Entanglement Formation Near the Glass Transition Temperature
The formation and breakdown of entanglement coupling points between molecular coils plays an important role in polymer rheology. Their effect on the viscosity of solutions and on the elastic modulus of rubbery networks is well investigated. Until recently very little was known, however, on the kinetics of entanglement formation at temperatures close to the glass transition temperature (Tg) although the practical importance of chain interpenetration and entanglement coupling for good mechanical properties of thermoplastic materials, especially at long times, higher temperatures and in the presence of active environments, is generally recognized. In the last few years, however, the self-diffusion and interpenetration of chain molecules in entangled polymer systems has attracted growing attention following the development of the reptation model of longitudinal diffusional motion by De Gennes (1) and Doi and Edwards (2). Experimental studies have been carried out meanwhile concerning the kinetics (3–5) and the mechanical effects (6) of chain penetration. In this paper the mechanism of entanglement formation and resolution is further investigated by variation of the conditions of entanglement formation and by measurement of the energy necessary for the mechanical separation of the partially interdiffused networks.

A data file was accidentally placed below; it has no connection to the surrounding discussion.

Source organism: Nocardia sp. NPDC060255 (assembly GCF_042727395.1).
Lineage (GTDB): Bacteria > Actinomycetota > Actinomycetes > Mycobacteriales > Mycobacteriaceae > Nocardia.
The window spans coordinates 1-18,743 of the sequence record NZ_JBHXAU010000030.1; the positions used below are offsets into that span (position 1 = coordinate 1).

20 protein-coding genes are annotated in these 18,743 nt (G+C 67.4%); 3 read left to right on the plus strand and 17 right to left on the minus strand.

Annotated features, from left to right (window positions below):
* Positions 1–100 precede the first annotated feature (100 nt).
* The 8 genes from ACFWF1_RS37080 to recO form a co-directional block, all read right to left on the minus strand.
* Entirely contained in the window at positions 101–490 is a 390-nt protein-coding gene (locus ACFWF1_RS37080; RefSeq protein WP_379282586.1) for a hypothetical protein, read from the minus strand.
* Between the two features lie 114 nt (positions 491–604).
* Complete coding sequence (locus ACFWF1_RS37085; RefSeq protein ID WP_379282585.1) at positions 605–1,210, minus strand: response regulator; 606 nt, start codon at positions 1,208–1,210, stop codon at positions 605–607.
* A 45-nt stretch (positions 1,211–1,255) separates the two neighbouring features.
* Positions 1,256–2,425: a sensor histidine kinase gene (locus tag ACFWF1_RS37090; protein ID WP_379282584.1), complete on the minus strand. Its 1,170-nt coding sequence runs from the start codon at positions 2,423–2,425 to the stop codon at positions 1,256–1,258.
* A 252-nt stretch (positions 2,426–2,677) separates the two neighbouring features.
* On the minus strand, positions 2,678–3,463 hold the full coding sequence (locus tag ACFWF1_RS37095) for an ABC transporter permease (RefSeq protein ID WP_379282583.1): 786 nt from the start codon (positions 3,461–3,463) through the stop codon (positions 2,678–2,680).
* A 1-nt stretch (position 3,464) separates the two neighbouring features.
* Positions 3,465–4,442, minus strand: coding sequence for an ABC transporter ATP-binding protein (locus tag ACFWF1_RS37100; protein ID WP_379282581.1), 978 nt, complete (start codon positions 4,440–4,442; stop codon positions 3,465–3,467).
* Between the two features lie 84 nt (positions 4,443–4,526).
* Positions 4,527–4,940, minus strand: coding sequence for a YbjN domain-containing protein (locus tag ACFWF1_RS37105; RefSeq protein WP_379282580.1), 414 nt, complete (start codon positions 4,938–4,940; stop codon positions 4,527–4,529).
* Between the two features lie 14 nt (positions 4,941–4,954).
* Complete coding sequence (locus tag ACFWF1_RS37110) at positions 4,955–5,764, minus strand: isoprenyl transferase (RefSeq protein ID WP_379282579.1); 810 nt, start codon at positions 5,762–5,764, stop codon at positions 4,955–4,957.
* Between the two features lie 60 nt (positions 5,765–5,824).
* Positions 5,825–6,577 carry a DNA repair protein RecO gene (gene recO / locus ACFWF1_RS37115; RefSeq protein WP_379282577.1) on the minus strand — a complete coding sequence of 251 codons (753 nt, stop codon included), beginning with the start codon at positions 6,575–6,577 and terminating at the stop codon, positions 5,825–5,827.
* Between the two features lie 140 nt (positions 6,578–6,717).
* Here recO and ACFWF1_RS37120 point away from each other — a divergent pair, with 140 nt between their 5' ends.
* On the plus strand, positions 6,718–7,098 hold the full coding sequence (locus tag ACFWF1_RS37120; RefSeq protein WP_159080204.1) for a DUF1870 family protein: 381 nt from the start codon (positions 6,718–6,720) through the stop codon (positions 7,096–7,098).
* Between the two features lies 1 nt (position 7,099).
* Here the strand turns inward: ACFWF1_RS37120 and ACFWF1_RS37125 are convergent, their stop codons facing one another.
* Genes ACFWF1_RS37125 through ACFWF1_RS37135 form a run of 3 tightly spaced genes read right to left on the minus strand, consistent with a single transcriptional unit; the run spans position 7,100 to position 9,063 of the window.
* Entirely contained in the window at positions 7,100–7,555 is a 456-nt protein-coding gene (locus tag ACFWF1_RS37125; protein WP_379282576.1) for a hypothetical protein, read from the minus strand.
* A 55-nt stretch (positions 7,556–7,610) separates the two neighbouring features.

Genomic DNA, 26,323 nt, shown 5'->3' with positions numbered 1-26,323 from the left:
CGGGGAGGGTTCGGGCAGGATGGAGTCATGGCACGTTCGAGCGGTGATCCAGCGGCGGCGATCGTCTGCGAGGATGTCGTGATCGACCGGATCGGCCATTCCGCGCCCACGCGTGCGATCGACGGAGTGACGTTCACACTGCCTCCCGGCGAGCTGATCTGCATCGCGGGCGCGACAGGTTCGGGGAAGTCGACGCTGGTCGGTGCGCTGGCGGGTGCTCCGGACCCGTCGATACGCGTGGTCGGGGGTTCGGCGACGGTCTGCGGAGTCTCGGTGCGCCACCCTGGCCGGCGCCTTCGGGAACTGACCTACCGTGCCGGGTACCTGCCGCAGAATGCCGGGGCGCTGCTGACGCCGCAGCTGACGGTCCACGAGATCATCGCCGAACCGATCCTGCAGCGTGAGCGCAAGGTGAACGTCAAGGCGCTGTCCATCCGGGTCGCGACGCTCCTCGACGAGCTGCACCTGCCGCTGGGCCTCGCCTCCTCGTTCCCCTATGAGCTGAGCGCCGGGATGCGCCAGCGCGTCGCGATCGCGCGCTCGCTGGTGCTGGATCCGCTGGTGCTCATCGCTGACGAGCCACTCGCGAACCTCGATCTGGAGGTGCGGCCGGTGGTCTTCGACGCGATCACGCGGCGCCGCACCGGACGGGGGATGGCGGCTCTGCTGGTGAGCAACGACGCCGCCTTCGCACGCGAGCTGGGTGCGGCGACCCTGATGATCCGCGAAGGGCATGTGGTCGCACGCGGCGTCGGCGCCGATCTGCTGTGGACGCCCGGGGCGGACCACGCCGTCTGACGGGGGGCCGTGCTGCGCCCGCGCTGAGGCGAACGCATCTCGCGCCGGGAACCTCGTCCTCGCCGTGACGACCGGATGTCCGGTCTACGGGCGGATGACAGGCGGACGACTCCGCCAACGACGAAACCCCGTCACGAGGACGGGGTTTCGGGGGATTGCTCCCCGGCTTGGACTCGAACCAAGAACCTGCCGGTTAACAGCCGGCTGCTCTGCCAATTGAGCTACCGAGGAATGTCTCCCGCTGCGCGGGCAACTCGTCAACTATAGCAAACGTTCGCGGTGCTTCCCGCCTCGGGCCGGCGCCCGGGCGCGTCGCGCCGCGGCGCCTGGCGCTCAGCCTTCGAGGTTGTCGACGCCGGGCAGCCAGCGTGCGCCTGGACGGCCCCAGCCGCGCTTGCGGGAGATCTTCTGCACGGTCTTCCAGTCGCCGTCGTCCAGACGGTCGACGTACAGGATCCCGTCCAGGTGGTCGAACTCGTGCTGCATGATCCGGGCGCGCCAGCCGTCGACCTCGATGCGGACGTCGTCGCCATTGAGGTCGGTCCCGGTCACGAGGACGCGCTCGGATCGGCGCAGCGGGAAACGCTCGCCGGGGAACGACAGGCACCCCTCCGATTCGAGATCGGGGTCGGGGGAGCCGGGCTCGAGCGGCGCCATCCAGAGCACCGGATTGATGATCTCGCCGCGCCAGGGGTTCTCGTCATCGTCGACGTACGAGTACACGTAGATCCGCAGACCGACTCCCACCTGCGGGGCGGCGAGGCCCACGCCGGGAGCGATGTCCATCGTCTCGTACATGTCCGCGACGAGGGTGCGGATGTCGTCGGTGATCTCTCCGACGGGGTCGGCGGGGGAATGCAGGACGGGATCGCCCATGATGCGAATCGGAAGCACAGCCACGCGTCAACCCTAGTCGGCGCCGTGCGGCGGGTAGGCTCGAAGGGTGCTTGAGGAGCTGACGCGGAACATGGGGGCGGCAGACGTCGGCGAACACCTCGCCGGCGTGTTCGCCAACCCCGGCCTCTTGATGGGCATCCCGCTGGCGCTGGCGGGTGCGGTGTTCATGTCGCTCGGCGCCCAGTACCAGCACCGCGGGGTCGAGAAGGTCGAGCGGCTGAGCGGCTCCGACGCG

KeywordsFracture Toughness Glass Transition Temperature Compact Tension Virgin Material Entanglement Formation
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